smooth/liquid intraday market for futs beginner

Discussion in 'Trading' started by powerfade, Sep 8, 2007.

  1. Hello everyone

    I hope this isn’t too newbie-ish. I have a question about the most appropriate markets for intraday futures trading for beginners. I’ll try to make this short, and I'll expect some flame. :)

    Obviously one of the most liquid contracts is the E-Mini S & P. I read about people trying to trade it with i.e. 3-5 ticks stops because they're trying to limit risk in a small account, and to me, this is a very difficult proposition. The noise can take you out of trades quite easily with these stops.

    I found this list (I hope the link works)

    Now, this shows the most liquid futures contracts. However, I have read that, for example, the bond bid/ask is very high and will ‘eat you for lunch’. Also, I read that the Eurodollar is not tradable in the front month and that the volatility exists in the back months, but that there can occur huge violent swings which can decimate your equity.

    My question is this. Here is a list of the most liquid contracts as calculated by Futures Magazine

    1. Eurodollar Interest Rate
    2. 3 Month Euribor Interest Rate
    3. S & P 500 big
    4. DJ Euro Stox 50
    5. Short Sterling
    6. S & P E-Mini
    7. Crude Oil – Light Sweet
    8. 30 Day Fed Funds
    9. Xetra Dax
    10. Natural Gas
    11. 10 Year T-Notes
    12. 10 Year German Euro Bond
    13. FT-Se 100
    14. Brent Crude
    15. Mini-Nasdaq
    16. 5 Year German Euro BOBL
    17. CAC 40
    18. Australia Share Price Index
    19. US T-Bonds
    20. 5 Yr T-Notes
    21. 2 Year T-Notes
    22. Euro Currency
    23. Nasdaq 100
    24. Soybeans 5000 Bushels
    25. Corn
    26. Gold 100 Oz
    27. Heating Oil
    28. Russel 2000
    29. Japanese Yen
    30. British Pound
    31. Canadian Dollar

    Can anyone tell me which of these are most popular with private intraday traders? Also, which could be described as the ‘smoothest moving’ contracts? I assume it is the Currencies. In my research, my systems seem to work well on the Currencies and I am wondering if there are traders who trade i.e. the Yen and the British Pound exclusively.

    My location is USA but I can trade at any time of day or night.

    Are there any contracts in this list which, although showing large liquidity, are not tradable by private guys like me, for whatever reason?

    Basically, I did a lot of searching for the answer to the question "Aside from the S & P 500 (Mini or Big), what are the majority of intraday futures guys trading? I know that the answer, to some degree, is "They are trading whatever they have become good at'".

    Hope this is clear. Thanks for any information
  2. I would start with the ER2 if I was you...that is a decent product to start off trading (and the YM and NQ are good too). The primary concern if your "mind" is right to start trading is what type of method do have ready to execute.
  3. mde2004


    ER2 is the one to trade if you are a beginner. Easily make $5000+ a month.
  4. ER2 for a newbie? I guess if you like wild whipsaws and a contract that is moving exchanges, then yes, the ER2 is a good fit.

    I would suggest the YM or NQ. Both are good contracts with good volume, good movements, etc.
  5. for pete's sake.

    you are a beginner

    so, i assume you are not trading 50 to 100 lots?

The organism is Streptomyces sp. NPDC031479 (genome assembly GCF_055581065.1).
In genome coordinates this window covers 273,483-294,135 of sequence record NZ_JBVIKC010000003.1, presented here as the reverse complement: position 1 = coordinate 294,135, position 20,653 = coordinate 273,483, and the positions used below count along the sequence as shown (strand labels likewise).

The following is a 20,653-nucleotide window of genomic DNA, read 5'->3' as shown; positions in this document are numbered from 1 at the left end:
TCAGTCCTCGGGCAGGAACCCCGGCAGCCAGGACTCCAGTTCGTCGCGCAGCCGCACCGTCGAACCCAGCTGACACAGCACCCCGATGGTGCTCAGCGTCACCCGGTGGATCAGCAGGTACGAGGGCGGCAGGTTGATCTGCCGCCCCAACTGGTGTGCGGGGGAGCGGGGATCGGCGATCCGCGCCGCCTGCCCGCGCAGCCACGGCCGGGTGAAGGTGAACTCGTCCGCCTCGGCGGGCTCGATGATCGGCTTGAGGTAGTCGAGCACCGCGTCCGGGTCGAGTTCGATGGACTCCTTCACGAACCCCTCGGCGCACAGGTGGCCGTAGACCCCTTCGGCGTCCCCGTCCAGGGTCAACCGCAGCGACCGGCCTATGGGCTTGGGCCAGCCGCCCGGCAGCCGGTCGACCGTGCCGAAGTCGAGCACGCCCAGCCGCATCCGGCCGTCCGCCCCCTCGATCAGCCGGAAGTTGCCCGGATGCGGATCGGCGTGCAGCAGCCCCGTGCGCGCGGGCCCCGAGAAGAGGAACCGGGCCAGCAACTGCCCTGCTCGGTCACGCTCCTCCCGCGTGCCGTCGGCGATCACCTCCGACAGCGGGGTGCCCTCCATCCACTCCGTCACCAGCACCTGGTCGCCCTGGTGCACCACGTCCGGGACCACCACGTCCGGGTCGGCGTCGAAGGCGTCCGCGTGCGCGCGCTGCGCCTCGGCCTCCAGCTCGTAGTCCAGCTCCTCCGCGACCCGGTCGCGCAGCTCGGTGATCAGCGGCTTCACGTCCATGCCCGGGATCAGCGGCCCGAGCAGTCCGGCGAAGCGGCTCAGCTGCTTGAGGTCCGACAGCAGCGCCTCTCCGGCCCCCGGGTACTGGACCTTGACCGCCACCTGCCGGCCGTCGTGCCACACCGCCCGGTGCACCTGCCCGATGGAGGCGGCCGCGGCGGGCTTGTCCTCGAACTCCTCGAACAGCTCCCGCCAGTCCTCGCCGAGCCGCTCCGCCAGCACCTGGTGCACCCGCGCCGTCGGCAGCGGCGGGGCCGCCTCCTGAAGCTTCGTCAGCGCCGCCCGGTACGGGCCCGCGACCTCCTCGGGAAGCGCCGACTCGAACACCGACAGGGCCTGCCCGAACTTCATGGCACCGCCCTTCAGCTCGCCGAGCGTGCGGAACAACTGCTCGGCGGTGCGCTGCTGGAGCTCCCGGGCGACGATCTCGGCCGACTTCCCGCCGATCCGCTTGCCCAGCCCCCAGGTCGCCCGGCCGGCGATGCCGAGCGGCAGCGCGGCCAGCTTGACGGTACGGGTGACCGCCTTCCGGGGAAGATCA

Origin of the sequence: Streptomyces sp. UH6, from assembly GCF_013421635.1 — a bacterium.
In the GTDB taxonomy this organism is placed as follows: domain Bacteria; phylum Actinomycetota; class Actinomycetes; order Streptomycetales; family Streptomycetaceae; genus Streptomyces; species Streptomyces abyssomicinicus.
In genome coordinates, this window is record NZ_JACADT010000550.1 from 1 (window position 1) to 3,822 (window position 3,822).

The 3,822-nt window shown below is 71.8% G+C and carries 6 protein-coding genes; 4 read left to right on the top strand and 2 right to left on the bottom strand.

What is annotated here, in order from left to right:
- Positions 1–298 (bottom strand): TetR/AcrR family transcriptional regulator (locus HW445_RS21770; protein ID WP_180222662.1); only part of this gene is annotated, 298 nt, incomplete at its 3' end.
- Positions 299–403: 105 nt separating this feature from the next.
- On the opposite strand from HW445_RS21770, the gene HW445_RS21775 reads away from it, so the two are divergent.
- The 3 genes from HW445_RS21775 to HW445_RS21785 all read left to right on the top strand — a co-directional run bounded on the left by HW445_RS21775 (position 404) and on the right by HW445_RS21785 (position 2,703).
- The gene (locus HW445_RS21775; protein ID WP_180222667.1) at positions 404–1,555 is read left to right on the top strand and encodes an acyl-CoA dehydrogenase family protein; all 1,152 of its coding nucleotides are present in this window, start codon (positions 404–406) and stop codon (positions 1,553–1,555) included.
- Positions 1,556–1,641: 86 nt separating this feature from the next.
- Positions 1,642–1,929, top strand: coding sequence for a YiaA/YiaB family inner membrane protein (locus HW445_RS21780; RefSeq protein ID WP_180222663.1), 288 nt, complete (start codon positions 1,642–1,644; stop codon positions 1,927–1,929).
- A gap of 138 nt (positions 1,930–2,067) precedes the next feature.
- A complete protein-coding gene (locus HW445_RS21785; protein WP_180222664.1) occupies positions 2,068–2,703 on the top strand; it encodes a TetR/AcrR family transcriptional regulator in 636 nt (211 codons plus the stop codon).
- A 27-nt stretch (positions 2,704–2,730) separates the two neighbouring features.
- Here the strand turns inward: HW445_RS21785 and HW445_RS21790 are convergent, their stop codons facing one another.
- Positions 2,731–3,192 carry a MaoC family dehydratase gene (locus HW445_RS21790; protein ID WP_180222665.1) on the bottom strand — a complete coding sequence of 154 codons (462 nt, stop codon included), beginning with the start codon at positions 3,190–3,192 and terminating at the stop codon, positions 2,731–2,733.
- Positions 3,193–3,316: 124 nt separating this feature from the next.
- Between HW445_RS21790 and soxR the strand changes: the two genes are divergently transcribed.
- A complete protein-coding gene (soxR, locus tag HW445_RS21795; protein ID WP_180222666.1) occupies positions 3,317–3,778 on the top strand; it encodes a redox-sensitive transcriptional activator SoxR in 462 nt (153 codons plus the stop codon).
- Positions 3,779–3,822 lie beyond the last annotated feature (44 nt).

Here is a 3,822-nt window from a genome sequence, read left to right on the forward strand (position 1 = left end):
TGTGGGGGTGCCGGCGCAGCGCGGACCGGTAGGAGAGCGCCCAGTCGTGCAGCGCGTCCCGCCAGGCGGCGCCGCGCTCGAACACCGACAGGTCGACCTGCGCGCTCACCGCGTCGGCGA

then, liquidity is NOT the primary issue

    spread size is MUCH important, given enough liquidity.

    iow, YM

    it never ceases to amaze me how many (mostly unprofitable) retail traders gravitate towards ES.

    YM is superior for a # of reasons that have been hashed out before

    i trade between 6-12 contracts of my own money and 4-8 additional of OPM per trade, and YM can easily handle that fwiw.
  6. Should be paper / sim trading for quite some time on whichever of those you choose. On a side note ER2 suggestion seems rediculous as brownsfan suggested.

  7. Fear of something like trading the ER2 is ridiculous..what limiting beliefs. The thought that one product or another is safer than another one is not true imo (off all the products discussed here so far).
  8. I should have included some more info in my post. Absolutely, spread size is the issue, and I had been wondering whether the currencies, which seem a bit smoother on many days than the indices (based on an examination of historical intraday charts), have a tradable spread, i.e. can I expect to get tradable fills (not expecting ES type fills, but hopefully you know what I mean).

    My account size is $25K to start.

    To be honest I did not expect the suggestion that the ER2 was the instrument for me, based on reading I have done here.

    I have been watching the ES intraday for the past 3 weeks (eSignal CME E-Mini package only). Next week I will subscribe to the Globex Currencies to watch them for a while.

    Since I have the ability to trade any time, day or night, I guess I was wondering if any of the instruments that aren't traded during North American hours hold an attraction for beginners, but might not be talked about because they trade in the dead of night over here.

    Thanks for replying, guys. I'll be following the YM next week as well.
  9. DAX is good on Eurex...EU hours.

    ER2 has excellent intraday price movements for LOW EXPOSURE time scalping...perfect for a new trader to the futs!
  10. the ES is 90% correlated with the YM, yet has a significantly inferior spread.

    thus, the advantages in YM over ES for intraday traders is quite noticeable. depending on your profitability factor, SOLELY by switching to YM vs. ES could make the difference between profitability and loss

    controlling costs is very important
    #10     Sep 8, 2007